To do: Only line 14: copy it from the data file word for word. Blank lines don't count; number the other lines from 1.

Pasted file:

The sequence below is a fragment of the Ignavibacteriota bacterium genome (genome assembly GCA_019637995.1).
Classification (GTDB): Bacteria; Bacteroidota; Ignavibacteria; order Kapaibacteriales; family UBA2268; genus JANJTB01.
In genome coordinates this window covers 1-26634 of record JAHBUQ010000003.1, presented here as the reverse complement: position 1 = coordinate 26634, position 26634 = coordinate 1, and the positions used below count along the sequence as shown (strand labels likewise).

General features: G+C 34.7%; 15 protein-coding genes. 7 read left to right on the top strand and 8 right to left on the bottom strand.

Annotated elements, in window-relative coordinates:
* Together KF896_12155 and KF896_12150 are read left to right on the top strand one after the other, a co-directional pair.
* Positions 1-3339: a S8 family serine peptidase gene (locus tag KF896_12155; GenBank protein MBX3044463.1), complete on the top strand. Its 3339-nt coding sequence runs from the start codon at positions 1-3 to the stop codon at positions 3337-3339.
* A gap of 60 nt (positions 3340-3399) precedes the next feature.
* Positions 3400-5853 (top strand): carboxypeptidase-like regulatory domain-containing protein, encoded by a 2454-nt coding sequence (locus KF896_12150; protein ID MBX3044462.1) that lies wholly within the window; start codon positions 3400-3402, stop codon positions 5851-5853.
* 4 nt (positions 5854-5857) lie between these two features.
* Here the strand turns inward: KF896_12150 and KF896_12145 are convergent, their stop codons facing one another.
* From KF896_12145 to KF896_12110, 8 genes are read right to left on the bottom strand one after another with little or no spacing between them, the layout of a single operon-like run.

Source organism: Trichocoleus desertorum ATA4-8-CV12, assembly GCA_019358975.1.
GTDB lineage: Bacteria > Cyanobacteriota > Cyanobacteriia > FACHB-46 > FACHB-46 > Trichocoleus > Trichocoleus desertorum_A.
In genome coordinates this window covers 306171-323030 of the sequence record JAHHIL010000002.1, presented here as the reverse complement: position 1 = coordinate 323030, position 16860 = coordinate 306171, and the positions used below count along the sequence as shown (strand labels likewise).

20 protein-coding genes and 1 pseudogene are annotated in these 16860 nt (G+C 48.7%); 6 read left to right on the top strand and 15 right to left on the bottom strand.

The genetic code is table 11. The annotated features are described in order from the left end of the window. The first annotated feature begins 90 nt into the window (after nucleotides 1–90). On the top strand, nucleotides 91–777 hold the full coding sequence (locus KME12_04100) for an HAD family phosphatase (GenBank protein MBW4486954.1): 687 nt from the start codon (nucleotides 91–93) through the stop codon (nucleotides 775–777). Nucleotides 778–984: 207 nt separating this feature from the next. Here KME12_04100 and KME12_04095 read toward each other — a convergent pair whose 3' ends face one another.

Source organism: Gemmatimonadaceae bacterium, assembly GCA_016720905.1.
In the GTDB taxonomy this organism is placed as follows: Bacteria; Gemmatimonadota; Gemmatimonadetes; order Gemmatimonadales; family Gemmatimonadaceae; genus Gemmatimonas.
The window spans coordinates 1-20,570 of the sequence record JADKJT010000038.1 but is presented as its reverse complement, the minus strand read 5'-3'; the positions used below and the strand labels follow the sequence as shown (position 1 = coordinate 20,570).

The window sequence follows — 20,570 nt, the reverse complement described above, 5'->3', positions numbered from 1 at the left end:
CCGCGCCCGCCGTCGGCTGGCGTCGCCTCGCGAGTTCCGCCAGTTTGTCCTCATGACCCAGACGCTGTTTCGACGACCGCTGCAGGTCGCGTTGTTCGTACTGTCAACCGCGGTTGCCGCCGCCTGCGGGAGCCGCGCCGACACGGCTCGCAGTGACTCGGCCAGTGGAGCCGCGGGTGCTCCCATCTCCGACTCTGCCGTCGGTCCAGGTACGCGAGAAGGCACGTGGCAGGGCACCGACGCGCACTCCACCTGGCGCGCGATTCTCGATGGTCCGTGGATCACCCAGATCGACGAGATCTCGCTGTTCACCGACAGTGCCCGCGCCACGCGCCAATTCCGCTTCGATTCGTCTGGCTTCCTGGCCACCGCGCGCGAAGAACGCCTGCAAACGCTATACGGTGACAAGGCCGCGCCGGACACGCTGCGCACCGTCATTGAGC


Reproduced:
GTDB lineage: Bacteria > Cyanobacteriota > Cyanobacteriia > FACHB-46 > FACHB-46 > Trichocoleus > Trichocoleus desertorum_A.